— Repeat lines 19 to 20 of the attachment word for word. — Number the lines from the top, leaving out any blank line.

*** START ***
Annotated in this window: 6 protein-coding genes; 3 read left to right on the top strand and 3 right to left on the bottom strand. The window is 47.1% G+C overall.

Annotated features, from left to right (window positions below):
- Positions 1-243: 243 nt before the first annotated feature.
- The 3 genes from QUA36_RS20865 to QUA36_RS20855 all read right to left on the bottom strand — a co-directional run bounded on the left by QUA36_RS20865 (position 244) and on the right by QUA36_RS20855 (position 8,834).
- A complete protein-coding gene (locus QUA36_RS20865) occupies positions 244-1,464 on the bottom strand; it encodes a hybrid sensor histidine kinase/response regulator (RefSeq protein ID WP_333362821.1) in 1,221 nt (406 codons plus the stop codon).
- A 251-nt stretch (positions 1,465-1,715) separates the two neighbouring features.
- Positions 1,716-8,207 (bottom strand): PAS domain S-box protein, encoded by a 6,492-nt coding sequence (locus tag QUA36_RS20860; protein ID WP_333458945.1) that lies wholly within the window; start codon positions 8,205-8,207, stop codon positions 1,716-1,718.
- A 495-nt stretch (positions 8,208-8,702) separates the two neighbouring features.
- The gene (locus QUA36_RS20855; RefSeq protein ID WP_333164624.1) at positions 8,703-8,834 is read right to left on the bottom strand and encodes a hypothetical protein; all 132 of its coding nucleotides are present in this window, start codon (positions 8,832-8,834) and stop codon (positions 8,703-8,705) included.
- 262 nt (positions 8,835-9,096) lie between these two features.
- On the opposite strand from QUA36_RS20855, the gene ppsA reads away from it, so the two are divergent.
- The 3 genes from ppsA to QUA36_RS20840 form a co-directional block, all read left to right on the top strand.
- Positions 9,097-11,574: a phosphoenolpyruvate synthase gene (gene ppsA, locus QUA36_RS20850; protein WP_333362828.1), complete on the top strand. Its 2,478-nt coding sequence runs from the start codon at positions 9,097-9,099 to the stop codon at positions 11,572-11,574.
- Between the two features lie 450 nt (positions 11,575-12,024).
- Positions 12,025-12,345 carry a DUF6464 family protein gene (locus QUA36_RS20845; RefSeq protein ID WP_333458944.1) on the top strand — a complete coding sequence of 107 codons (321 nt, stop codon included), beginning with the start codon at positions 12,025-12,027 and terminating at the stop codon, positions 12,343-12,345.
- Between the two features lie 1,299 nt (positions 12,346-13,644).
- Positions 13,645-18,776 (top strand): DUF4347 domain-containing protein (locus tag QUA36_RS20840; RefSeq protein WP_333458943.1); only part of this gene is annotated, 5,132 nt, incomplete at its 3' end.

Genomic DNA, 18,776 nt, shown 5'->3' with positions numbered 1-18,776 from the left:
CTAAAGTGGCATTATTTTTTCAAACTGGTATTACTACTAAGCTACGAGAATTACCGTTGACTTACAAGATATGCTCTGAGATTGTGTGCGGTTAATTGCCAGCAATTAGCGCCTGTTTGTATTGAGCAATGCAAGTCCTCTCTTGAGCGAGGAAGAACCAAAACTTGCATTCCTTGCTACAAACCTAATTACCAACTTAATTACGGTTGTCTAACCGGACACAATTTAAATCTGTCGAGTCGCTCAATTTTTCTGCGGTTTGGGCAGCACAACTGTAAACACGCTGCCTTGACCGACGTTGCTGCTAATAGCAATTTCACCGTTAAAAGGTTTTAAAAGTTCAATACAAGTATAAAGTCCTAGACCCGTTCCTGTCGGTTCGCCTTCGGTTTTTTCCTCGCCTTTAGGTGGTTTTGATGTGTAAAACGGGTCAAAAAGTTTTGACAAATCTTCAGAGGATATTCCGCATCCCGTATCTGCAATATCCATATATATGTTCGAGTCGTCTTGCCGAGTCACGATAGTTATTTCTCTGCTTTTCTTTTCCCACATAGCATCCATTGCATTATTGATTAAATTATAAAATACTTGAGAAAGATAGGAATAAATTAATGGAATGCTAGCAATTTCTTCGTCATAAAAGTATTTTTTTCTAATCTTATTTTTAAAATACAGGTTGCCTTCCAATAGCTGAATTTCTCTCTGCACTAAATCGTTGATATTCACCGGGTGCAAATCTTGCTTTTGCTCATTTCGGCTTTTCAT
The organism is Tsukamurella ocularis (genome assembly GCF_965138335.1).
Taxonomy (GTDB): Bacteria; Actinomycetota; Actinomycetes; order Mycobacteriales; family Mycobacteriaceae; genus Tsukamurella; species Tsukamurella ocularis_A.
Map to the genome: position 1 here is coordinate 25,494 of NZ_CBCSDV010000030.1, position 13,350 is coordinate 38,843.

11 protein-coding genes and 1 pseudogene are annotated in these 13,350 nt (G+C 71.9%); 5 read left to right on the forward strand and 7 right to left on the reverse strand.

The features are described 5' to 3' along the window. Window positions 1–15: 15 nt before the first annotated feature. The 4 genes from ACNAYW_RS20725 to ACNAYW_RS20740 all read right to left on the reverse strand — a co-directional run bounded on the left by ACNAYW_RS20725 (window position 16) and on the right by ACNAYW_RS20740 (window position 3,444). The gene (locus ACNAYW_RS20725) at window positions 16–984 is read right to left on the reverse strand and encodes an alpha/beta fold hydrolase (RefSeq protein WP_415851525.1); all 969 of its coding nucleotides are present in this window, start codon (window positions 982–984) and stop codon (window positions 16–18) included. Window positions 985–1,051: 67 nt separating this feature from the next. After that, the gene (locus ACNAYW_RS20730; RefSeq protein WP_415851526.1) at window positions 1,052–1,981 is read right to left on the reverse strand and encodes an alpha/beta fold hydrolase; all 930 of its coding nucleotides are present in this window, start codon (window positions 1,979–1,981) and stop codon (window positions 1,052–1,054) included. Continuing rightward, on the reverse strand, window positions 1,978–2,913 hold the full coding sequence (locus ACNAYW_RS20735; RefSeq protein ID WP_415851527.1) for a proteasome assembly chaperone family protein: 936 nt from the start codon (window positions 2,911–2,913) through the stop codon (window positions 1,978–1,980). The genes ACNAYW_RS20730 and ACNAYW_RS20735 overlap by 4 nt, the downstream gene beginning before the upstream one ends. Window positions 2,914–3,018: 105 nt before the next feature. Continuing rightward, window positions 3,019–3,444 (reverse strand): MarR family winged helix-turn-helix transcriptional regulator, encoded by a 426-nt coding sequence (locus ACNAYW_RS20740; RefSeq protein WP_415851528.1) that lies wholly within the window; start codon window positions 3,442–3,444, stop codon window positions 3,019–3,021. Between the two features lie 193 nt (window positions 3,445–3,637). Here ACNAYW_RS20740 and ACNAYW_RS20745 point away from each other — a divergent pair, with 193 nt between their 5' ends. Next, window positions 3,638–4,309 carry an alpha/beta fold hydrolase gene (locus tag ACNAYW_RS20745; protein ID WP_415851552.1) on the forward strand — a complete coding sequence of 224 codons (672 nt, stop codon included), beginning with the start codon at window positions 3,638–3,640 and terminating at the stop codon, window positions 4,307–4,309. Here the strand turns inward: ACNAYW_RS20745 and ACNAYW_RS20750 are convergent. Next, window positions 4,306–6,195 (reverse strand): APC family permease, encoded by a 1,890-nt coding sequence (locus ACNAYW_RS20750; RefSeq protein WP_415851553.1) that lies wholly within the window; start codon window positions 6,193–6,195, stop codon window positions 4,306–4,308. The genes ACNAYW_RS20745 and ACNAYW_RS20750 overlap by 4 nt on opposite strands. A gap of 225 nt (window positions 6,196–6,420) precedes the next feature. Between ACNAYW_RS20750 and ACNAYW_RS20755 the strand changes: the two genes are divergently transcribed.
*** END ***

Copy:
CTAAAGTGGCATTATTTTTTCAAACTGGTATTACTACTAAGCTACGAGAATTACCGTTGACTTACAAGATATGCTCTGAGATTGTGTGCGGTTAATTGCCAGCAATTAGCGCCTGTTTGTATTGAGCAATGCAAGTCCTCTCTTGAGCGAGGAAGAACCAAAACTTGCATTCCTTGCTACAAACCTAATTACCAACTTAATTACGGTTGTCTAACCGGACACAATTTAAATCTGTCGAGTCGCTCAATTTTTCTGCGGTTTGGGCAGCACAACTGTAAACACGCTGCCTTGACCGACGTTGCTGCTAATAGCAATTTCACCGTTAAAAGGTTTTAAAAGTTCAATACAAGTATAAAGTCCTAGACCCGTTCCTGTCGGTTCGCCTTCGGTTTTTTCCTCGCCTTTAGGTGGTTTTGATGTGTAAAACGGGTCAAAAAGTTTTGACAAATCTTCAGAGGATATTCCGCATCCCGTATCTGCAATATCCATATATATGTTCGAGTCGTCTTGCCGAGTCACGATAGTTATTTCTCTGCTTTTCTTTTCCCACATAGCATCCATTGCATTATTGATTAAATTATAAAATACTTGAGAAAGATAGGAATAAATTAATGGAATGCTAGCAATTTCTTCGTCATAAAAGTATTTTTTTCTAATCTTATTTTTAAAATACAGGTTGCCTTCCAATAGCTGAATTTCTCTCTGCACTAAATCGTTGATATTCACCGGGTGCAAATCTTGCTTTTGCTCATTTCGGCTTTTCAT
The organism is Tsukamurella ocularis (genome assembly GCF_965138335.1).